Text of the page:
Friday, August 28, 2009

Trust His Perfectness

Interesting way of wording the sentiment. I had never heard this before, yet it keeps playing over in my head.....

Monday, August 24, 2009


"...Every circumstance in life, no matter how crooked and distorted and ugly it appears to be, if it is reacted to in love and forgiveness and obedience to your will can be transformed.
" Therefore I began to think, my Lord, you purposely allow us to be brought into contact with the bad and evil things that you want changed. Perhaps that is the very reason why we are here in this world, where sin and sorrow and suffering and evil abound, so that we may let you teach us so to react to them, that out of them we can create lovely qualities that live forever. That is the only really satisfactory way of dealing with evil, not simply binding it so that it cannot work harm, but whenever possible overcoming it with good."

Sunday, August 23, 2009

Ready to seek his help

Then Peace said quietly, "I have noticed that when people are brought into sorrow and suffering, or loss, or humiliation, or grief, or into some place of great need, they... become ready to know the Shepherd and to seek his help...."

Saturday, August 22, 2009


Just then, she looked up at the cliffs above her head and [saw]. In a tiny crevice of the rock, where a few drops from the trickling waterfall could occasionally sprinkle it, was a single plant. It had just two or three leaves, and one fragile stem, almost hairlike in its slenderness, grew out at right angles to the wall. On the stem was one flower, blood red in color, which glowed like a lamp or flame of fire in the early rays of the sun.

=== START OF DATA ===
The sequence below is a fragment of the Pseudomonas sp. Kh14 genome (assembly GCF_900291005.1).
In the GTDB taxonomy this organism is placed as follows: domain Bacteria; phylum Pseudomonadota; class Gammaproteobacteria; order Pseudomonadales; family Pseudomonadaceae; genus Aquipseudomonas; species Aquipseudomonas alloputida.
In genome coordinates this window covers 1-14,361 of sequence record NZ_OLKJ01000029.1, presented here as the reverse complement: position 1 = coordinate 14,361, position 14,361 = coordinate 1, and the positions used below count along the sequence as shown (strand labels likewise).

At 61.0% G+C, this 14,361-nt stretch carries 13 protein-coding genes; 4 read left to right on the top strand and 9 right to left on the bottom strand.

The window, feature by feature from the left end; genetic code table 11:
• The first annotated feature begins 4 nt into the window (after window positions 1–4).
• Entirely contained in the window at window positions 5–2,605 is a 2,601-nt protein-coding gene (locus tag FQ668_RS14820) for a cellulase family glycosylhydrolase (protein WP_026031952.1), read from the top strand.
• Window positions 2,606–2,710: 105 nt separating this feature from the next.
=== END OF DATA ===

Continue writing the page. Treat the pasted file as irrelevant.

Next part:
Much-Afraid stared at it for some moments, noticing the wall which completely imprisoned it, the miniature aperture through which it had forced its way to the light, and the barren loneliness of its surroundings. Its roots were clamped around by sheer rock, its leaves scarcely able to press outside the prison house, yet it had insisted upon bursting into bloom, and was holding its little face open to the sun and burning like a flame of joy. As she looked up at it Much-Afraid asked..."What is your name, little flower, for indeed I never saw another like you."

At that moment the sun touched the blood-red petals so that they shone more vividly than ever, and a little whisper rustled from the leaves.
"My name is 'Bearing-the-Cost,' but some call me 'Forgiveness.'"
She gazed at the little flower and said..."Why do they call you that?"
Once more, a little whispering laugh passed through the leaves and she thought she heard them say, "I was separated from all my companions, exiled from home, carried here and imprisoned in this rock. It was not my choice, but the work of others who, when they had dropped me here, went away and left me to bear the results of what they had done.